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From David Blevins <david.blev...@visi.com>
Subject Re: Singleton + Timer service
Date Thu, 11 Feb 2010 17:35:57 GMT
Thanks, Jason!

There were some changes to the Singleton lifecycle guarantees after we  
had implemented that bean type while the spec was being developed.   
Already on the radar was allowing @PostConstruct execute in a  
transaction.  We'll definitely add this to the road map as well.

-David

On Feb 9, 2010, at 10:38 AM, Jason Russo wrote:

> Looks like the mailling list removed my attachment.  Let me try again.
>
> <ejb3_1_singleton_operations.png>
>
>
>
> Jason Russo
>
> Application Developer
>
> Genscape– See the Energy
>
> 445 E. Market St, Suite 200
>
> Louisville, KY 40202
>
> Tel: 502-583-2091
>
> www.genscape.com
>
>
>
> On Tue, 2010-02-09 at 13:05 -0500, Jason Russo wrote:
>> I found this table in the 3.1 spec document that seems to outline  
>> what is and isn't allowed by a singleton bean.  This is table 3  
>> from section 4.8.6, and it appears to explicitly allow for access  
>> to timer services and several session context methods within the  
>> PostConstruct and PreDestroy methods callbacks.
>>
>> You can download the doc here for further reference:
>>
>> https://cds.sun.com/is-bin/INTERSHOP.enfinity/WFS/CDS-CDS_JCP-Site/en_US/-/USD/ViewFilteredProducts-SingleVariationTypeFilter
>>
>>
>>
>>
>>
>>
>> Jason Russo
>>
>> Application Developer
>>
>> Genscape– See the Energy
>>
>> 445 E. Market St, Suite 200
>>
>> Louisville, KY 40202
>>
>> Tel: 502-583-2091
>>
>> www.genscape.com
>>
>>
>>
>>
>> On Tue, 2010-02-09 at 11:30 -0500, Stephen Connolly wrote:
>>>
>>> On 9 February 2010 16:23, Jason Russo <jrusso@genscape.com> wrote:
>>>
>>> > These are some excerpts taken from the JavaEE 5.0 spec document:
>>> >
>>> > "The specifications for the various application component types  
>>> describe
>>> > which classes may be annotated for injection, as summarized in  
>>> Table
>>> > EE.5-1.
>>> > They also describe when injection occurs in the lifecycle of the
>>> > component.
>>> > Typically injection will occur after an instance of the class is
>>> > constructed, but
>>> > before any business methods are called. If the container fails  
>>> to find a
>>> >
>>>
>>> I take this to mean that you are not allowed to call any business  
>>> methods of
>>> the injectables.... as it reads like a "cuts both ways" statement.
>>>
>>>
>>> > resource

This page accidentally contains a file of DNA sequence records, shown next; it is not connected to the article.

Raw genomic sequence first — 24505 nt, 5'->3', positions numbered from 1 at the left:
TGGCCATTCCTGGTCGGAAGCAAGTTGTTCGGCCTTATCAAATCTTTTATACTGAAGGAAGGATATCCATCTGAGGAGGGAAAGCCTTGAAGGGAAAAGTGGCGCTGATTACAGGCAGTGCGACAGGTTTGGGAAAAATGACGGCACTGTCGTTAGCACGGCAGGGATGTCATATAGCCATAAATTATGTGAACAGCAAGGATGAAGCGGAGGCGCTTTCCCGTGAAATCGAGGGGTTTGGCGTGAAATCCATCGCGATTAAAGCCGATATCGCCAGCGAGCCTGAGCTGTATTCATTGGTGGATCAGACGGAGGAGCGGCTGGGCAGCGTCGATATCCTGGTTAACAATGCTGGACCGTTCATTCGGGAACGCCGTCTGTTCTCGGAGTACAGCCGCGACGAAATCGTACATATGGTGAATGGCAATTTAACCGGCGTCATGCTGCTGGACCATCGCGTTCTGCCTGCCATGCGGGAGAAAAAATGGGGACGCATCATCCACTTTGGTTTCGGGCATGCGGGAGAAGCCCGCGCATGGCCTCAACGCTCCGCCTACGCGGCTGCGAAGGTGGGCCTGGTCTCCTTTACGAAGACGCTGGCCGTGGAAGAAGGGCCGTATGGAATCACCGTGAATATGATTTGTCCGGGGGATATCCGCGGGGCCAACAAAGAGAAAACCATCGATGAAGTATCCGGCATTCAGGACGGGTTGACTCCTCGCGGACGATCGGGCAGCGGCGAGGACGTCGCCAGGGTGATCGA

>>> > needed for injection, initialization of the class must fail, and  
>>> the
>>> > class must not be
>>> > put into service."
>>> >
>>> > ...
>>> >
>>> > "In some cases a class may need to perform initialization of its  
>>> own
>>> > after all
>>> > resources have been injected.
>>>
>>>
>>> This one does not specify what operations are allowed in your  
>>> classes
>>> initialization after the resources have been injected.
>>>
>>>
>>> > To support this case, one method of the
>>> > class may be
>>> > annotated with the PostConstruct annotation. This method will be  
>>> called
>>> > after all
>>> > injections have occured and before the class is put into  
>>> service. This
>>> > method will
>>> > be called even if the class doesn’t request any resources to be
>>> > injected. Similarly,
>>> > for classes whose lifecycle is managed by the container, the  
>>> PreDestroy
>>> > annotation may be applied to one method that will be called when  
>>> the
>>> > class is
>>> > taken out of service and will no longer be used by the  
>>> container. Each
>>> > class in a
>>> > class hierarchy may have PostConstruct and PreDestroy methods.  
>>> The order
>>> > in
>>> > which the methods are called matches the order of the class  
>>> hierarchy
>>> > with
>>> > methods on a superclass being called before methods on a  
>>> subclass."
>>> >
>>> > --------------------------------------------
>>> > So, am I wrong to take these statements as meaning that injected
>>> > resources
>>> > should already be initialized (I'm taking the use of the term
>>> > 'constructed' above
>>> > to mean the same)?
>>>
>>>
>>> They will have been initialized, but they may not have been put into
>>> service.
>>>
>>> Initialized = Constructed and Injectables injected
>>> Put into Service = Sometime after @PostConstruct returns  
>>> successfully.
>>>
>>> And the spec does not seem to specify whether components can be  
>>> put into
>>> service as their @PostConstruct completes, or whether the  
>>> container can wait
>>> until all classes are ready to be put into service....
>>>
>>>
>>> >  Even so, it states that injection will be performed
>>> > 'before
>>> > any business methods are called', which I assume includes even the
>>> > @PostConstruct
>>> > method.
>>> >
>>> >
>>> >
>>> > Jason Russo
>>> >
>>> > Application Developer
>>> >
>>> > Genscape– See the Energy
>>> >
>>> > 445 E. Market St, Suite 200
>>> >
>>> > Louisville, KY 40202
>>> >
>>> > Tel: 502-583-2091
>>> >
>>> > www.genscape.com
>>> >
>>> >
>>> >
>>> > On Mon, 2010-02-08 at 20:40 -0500, Stephen Connolly wrote:
>>> >
>>> > > but if you are injecting another ejb from your jar it may not  
>>> have
>>> > > been postconstructed... if there are some cases where you  
>>> might have
>>> > > some injected references which are not postconstructed when  
>>> you are
>>> > > being postconstructed, then the spec way is to define that the
>>> > > postconstructed state of all injectables is undefined while  
>>> you are
>>> > > being postconstructed...
>>> > >
>>> > > some containers can then choose to put effort into an optimized
>>> > > postconstruct order, while others can go for quick and  
>>> dirty... and if
>>> > > A depends on B and B depends on A, we will always have to
>>> > > postconstruct one first.
>>> > >
>>> > > check the spec, but my gut is that postconstruct only  
>>> guarantees that
>>> > > you have all your required references, not that your required
>>> > > references have all been initialized
>>> > >
>>> > > Sent from my [rhymes with tryPod] ;-)
>>> > >